The role of building systems to ensure safety as employees return to work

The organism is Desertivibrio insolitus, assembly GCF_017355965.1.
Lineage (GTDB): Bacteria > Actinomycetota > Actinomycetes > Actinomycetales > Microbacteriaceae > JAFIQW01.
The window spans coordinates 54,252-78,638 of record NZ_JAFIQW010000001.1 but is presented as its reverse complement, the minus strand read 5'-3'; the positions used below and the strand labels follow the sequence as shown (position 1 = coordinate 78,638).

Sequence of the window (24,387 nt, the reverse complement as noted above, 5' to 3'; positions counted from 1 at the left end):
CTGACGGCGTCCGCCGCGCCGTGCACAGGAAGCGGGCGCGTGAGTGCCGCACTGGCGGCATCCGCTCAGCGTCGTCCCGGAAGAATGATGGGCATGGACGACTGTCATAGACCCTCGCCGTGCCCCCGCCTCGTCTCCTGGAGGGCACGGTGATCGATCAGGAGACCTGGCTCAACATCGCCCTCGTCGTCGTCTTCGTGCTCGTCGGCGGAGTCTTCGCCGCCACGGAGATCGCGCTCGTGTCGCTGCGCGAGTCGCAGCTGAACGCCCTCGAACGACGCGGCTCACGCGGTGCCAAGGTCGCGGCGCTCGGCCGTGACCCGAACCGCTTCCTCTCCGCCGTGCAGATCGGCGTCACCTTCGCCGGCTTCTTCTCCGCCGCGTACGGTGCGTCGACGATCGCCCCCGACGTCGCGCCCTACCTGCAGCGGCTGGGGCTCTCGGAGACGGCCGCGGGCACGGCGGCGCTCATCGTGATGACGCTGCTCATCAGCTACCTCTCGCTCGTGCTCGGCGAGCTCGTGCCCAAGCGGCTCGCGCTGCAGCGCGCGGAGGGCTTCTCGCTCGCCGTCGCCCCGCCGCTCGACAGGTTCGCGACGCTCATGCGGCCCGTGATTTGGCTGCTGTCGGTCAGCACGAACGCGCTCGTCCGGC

Returning to work after the global pandemic will not be business as usual, and security systems are an important asset when it comes to helping to keep occupants and buildings safe. For example, video analytics can provide insight into how spaces have previously been used and can help to predict where and when occupants encounter each other or congregate. These foot-traffic patterns can inform settings for a variety of devices – like ventilation and temperature controls – and even help owners create social distancing plans and monitor personal protective equipment (PPE) compliance. “While the ‘new normal’ is still being defined, we believe there will be a greater focus on creating healthier environments while also complying with new regulations,” says Marcus Logan, Global Offering Leader, Honeywell Commercial Security. “Temperature, humidity, energy efficiency, security, safety, comfort, productivity, and demonstrating compliance with regulations are all a part of a healthy building.” For example, social distancing is a new concept for the workplace. How do you make that happen in an open work setting, in breakrooms, elevator lobbies and meeting spaces? Optimised systems create healthier environments Anxious employees will need reassurance about returning to the workplace Building owners will need to look at how they can optimise their systems – or deploy new ones – to create a healthier environment. Building technologies, like those provided by Honeywell's Healthy Buildings solutions, provide building owners with more control over critical factors to encourage sustained compliance with changing building standards, safety guidelines, government-issued regulations, and a company's risk management policies. These solutions also provide transparency for occupants into a building's status, says Logan. Hygiene will be a critical issue: People will want to know that the spaces are ready for their return. Increased cleaning procedures and schedules will evolve, and a way will be needed to demonstrate the procedures are effective and that they have been strictly adhered to. Identifying ways to measure effectiveness of sanitisation and track compliance to the procedures will be a key challenge to solve. This is a space that will evolve significantly in the coming months and years, says Logan. Access control and video analytics Contact tracing is a new requirement in some businesses, and security technology – like access control and video analytics with advanced reporting – can help. Access control technology integrated with video analytics can be used to trace occupant movements within a facility. These technologies capture data that can be used with advanced reporting to provide a digital footprint of where a person has been within a facility and if they may have been exposed to someone identified as being infected with a contagious virus. Building owners can then proactively notify exposed individuals evolve to self-quarantine and minimise further spread of an infection. Video analytics can help to predict where and when occupants encounter each other Anxious employees will need reassurance about returning to the workplace. They will not only seek confidence that the building is optimised for a healthier environment but also that processes are in place to quickly identify and respond to potential issues. Transparency and visibility into how the building works and the health of the environment will help to reassure occupants returning to the workplace. “One way to do this is to share building analytics with occupants – to help them understand factors about the indoor air quality or occupancy density,” says Logan. Controlled health, safety and security Honeywell’s solutions provide building owners with more control over critical health, safety and security factors to encourage sustained compliance with changing building standards, safety guidelines, government-issued regulations and a company’s risk management policies, Logan adds. Visibility into how the building works and the health of the environment will help to reassure occupants returning to the workplace Every day there is new information coming from the medical and scientific community about COVID-19, and the building industry is just starting to learn what it all means. Logan warns that there is no single solution that will keep every environment healthy and safe. A good strategy features deploying a combination of solutions, optimising systems and being vigilant to make sure that companies are sustaining compliance to new and changing regulations, says Logan. “Today more than ever we must be mindful of the changing culture of how buildings are managed by making apparent the need to be mindful of health and well-being in all aspects of our lives,” says Logan. Honeywell has developed outcome-based solutions that allow building owners to transparently address building quality factors while supporting their business continuity needs in the uncertain environment. “We’re giving them the data they need to confidently reassure their employees to accelerate their business operations,” he adds.